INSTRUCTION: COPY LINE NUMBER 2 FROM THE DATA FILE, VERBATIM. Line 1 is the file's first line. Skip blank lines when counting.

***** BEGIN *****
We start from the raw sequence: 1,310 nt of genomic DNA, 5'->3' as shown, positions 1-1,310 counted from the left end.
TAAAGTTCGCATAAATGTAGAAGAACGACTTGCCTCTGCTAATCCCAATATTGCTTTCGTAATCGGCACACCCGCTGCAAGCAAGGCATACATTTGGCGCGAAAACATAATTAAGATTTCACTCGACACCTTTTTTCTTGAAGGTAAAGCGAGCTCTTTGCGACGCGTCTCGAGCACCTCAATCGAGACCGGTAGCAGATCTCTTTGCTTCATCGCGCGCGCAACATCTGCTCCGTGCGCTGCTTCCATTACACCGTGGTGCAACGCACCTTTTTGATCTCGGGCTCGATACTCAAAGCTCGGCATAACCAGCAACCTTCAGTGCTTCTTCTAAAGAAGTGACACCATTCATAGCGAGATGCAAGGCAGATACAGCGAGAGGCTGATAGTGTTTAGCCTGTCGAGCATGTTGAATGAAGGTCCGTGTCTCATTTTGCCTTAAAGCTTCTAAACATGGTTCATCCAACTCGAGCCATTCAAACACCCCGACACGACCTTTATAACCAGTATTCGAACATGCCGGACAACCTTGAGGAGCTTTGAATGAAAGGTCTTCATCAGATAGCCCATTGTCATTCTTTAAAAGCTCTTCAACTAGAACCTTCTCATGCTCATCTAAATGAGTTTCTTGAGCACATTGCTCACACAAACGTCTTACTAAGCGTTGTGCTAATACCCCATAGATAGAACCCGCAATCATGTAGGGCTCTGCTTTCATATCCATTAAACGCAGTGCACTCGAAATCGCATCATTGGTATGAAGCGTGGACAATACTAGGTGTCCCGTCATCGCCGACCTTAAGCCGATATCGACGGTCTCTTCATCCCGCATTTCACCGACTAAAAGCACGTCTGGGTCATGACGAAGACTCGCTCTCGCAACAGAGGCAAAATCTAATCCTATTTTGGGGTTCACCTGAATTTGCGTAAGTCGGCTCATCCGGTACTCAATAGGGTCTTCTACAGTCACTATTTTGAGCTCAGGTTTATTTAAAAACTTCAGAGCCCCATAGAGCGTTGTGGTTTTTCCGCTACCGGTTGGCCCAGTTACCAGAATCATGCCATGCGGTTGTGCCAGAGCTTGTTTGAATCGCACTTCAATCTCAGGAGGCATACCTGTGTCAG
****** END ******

TAAAGTTCGCATAAATGTAGAAGAACGACTTGCCTCTGCTAATCCCAATATTGCTTTCGTAATCGGCACACCCGCTGCAAGCAAGGCATACATTTGGCGCGAAAACATAATTAAGATTTCACTCGACACCTTTTTTCTTGAAGGTAAAGCGAGCTCTTTGCGACGCGTCTCGAGCACCTCAATCGAGACCGGTAGCAGATCTCTTTGCTTCATCGCGCGCGCAACATCTGCTCCGTGCGCTGCTTCCATTACACCGTGGTGCAACGCACCTTTTTGATCTCGGGCTCGATACTCAAAGCTCGGCATAACCAGCAACCTTCAGTGCTTCTTCTAAAGAAGTGACACCATTCATAGCGAGATGCAAGGCAGATACAGCGAGAGGCTGATAGTGTTTAGCCTGTCGAGCATGTTGAATGAAGGTCCGTGTCTCATTTTGCCTTAAAGCTTCTAAACATGGTTCATCCAACTCGAGCCATTCAAACACCCCGACACGACCTTTATAACCAGTATTCGAACATGCCGGACAACCTTGAGGAGCTTTGAATGAAAGGTCTTCATCAGATAGCCCATTGTCATTCTTTAAAAGCTCTTCAACTAGAACCTTCTCATGCTCATCTAAATGAGTTTCTTGAGCACATTGCTCACACAAACGTCTTACTAAGCGTTGTGCTAATACCCCATAGATAGAACCCGCAATCATGTAGGGCTCTGCTTTCATATCCATTAAACGCAGTGCACTCGAAATCGCATCATTGGTATGAAGCGTGGACAATACTAGGTGTCCCGTCATCGCCGACCTTAAGCCGATATCGACGGTCTCTTCATCCCGCATTTCACCGACTAAAAGCACGTCTGGGTCATGACGAAGACTCGCTCTCGCAACAGAGGCAAAATCTAATCCTATTTTGGGGTTCACCTGAATTTGCGTAAGTCGGCTCATCCGGTACTCAATAGGGTCTTCTACAGTCACTATTTTGAGCTCAGGTTTATTTAAAAACTTCAGAGCCCCATAGAGCGTTGTGGTTTTTCCGCTACCGGTTGGCCCAGTTACCAGAATCATGCCATGCGGTTGTGCCAGAGCTTGTTTGAATCGCACTTCAATCTCAGGAGGCATACCTGTGTCAG